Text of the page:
Did the fact that the piece sold mean that it was good or that I had been controlled by outside influences, in turn causing me to create the piece in a way thereby fitting into the likes and negating the dislikes of the buying public to achieve the goal of selling the work. ??

I began to think that if this is the case then what was the point of me bothering to make such work, as you can buy plenty of pretentious glitter items void of any depth in just about every high street shop that sells anything to do with the home.

There is a place for such items but this is not what I am about within my work and this was what I was starting to struggle with. I felt that I was just making for the sake of selling and not making something that was more honest and it then selling. For me there is a difference.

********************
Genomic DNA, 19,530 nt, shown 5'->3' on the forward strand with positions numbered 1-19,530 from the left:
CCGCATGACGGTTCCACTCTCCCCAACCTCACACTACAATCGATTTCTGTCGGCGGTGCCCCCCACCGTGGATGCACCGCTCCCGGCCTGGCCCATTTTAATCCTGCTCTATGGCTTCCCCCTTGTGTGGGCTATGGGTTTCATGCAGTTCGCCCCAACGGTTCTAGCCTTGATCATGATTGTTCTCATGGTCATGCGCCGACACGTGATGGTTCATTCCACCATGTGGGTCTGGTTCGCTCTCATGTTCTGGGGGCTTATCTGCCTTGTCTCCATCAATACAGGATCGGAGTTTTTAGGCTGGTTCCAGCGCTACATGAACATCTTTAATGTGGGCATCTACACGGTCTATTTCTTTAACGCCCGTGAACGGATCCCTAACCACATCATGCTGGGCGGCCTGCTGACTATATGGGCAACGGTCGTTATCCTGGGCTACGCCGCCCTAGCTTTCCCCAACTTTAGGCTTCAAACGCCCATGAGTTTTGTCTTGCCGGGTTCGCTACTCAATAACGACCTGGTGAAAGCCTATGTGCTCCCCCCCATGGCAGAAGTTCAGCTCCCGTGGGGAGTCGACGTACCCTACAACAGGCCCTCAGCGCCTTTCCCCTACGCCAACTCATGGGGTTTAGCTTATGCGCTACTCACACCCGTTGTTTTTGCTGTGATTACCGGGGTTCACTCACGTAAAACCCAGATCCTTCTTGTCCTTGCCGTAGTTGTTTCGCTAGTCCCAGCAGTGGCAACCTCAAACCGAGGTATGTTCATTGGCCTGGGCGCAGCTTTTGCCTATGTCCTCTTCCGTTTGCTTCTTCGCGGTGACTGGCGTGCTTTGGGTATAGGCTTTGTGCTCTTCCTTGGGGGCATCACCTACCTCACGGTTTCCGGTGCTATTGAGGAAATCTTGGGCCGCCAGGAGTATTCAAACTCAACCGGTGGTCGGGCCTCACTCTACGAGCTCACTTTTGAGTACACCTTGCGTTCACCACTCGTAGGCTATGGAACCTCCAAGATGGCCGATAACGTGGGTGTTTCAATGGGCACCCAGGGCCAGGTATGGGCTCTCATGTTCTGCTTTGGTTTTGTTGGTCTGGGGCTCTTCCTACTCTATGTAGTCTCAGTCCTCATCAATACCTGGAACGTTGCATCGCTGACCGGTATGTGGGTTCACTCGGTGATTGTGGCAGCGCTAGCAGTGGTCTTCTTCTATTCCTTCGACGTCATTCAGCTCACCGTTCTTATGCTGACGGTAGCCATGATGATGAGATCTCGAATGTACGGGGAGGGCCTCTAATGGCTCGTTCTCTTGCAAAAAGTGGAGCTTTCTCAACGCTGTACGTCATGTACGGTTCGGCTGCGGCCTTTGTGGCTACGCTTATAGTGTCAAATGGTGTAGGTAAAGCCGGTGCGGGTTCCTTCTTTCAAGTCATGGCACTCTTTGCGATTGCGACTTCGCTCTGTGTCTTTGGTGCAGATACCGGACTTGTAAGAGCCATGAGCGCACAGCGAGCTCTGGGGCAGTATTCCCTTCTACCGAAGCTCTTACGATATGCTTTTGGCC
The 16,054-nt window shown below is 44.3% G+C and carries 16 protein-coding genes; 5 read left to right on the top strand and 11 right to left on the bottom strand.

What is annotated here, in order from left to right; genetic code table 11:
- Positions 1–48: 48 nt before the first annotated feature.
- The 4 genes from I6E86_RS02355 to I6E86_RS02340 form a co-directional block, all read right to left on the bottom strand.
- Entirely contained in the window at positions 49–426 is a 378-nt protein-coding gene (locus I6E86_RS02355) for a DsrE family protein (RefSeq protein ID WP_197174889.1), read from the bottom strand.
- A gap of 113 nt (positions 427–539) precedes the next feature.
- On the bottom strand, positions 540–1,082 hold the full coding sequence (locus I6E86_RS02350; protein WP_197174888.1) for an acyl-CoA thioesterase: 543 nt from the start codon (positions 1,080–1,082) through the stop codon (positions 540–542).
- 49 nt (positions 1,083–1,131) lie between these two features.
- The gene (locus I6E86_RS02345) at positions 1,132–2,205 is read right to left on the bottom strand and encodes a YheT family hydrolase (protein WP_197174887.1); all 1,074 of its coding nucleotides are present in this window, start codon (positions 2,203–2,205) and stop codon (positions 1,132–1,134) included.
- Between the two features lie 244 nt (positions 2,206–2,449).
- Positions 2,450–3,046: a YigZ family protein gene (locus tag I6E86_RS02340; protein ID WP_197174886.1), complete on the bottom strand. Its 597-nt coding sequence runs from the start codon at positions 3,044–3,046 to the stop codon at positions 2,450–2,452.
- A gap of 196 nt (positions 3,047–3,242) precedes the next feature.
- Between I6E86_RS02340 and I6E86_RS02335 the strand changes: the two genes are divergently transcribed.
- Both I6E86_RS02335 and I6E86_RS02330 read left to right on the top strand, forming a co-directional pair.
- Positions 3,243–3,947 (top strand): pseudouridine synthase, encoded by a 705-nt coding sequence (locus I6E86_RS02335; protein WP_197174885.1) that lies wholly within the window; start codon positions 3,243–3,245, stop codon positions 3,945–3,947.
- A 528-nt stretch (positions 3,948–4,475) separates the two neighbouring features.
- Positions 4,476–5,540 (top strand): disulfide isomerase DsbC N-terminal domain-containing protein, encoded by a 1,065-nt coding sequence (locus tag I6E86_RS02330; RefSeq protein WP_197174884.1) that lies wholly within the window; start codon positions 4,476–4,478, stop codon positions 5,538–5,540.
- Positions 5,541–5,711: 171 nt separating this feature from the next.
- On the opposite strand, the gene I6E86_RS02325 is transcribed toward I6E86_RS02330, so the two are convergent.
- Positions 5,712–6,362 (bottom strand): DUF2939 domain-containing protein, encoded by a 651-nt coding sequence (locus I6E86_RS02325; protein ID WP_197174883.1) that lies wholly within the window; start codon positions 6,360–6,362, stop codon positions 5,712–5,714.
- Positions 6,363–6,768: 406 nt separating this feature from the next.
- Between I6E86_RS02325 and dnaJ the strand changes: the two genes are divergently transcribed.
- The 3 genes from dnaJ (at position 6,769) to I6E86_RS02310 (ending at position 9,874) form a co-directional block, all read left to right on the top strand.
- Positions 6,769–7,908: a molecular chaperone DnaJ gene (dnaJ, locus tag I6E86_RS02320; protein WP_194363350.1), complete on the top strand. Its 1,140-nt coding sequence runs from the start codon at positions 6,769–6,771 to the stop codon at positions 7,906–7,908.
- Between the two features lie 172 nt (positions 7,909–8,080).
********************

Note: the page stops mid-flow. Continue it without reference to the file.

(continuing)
This did not sit comfortably with me so I started to look deeply into my own thought processes and the reason for the making of my work.

Many years ago I studied karate and then moved onto Aikido, shodo as well as Zen classes and other routes of contemplation through meditation etc. I still study some of these today as a way of continually challenging who I am as a person and the reason for doing what I do. One of the lessons that I recall is the "cutting of the self".

No this does not mean falling onto a sword and rendering yourself incapacitated. But the way I see it, is the cutting through the self/ego and revealing the true self. How after all can I come from a honest place as a maker of creative items if they are clouded by the ego or by outside influences that allow me to feel comfortable, by fitting in for the sake of it.

When I started making/turning I could not wait to turn a hollow form like all the others who had established themselves in the world of turning. Why was this the case?, was it to show I was as good, or to impress others, if so were my intentions coming from a good place??.

Do I need to impress, if so what makes me feel that I do/did ?.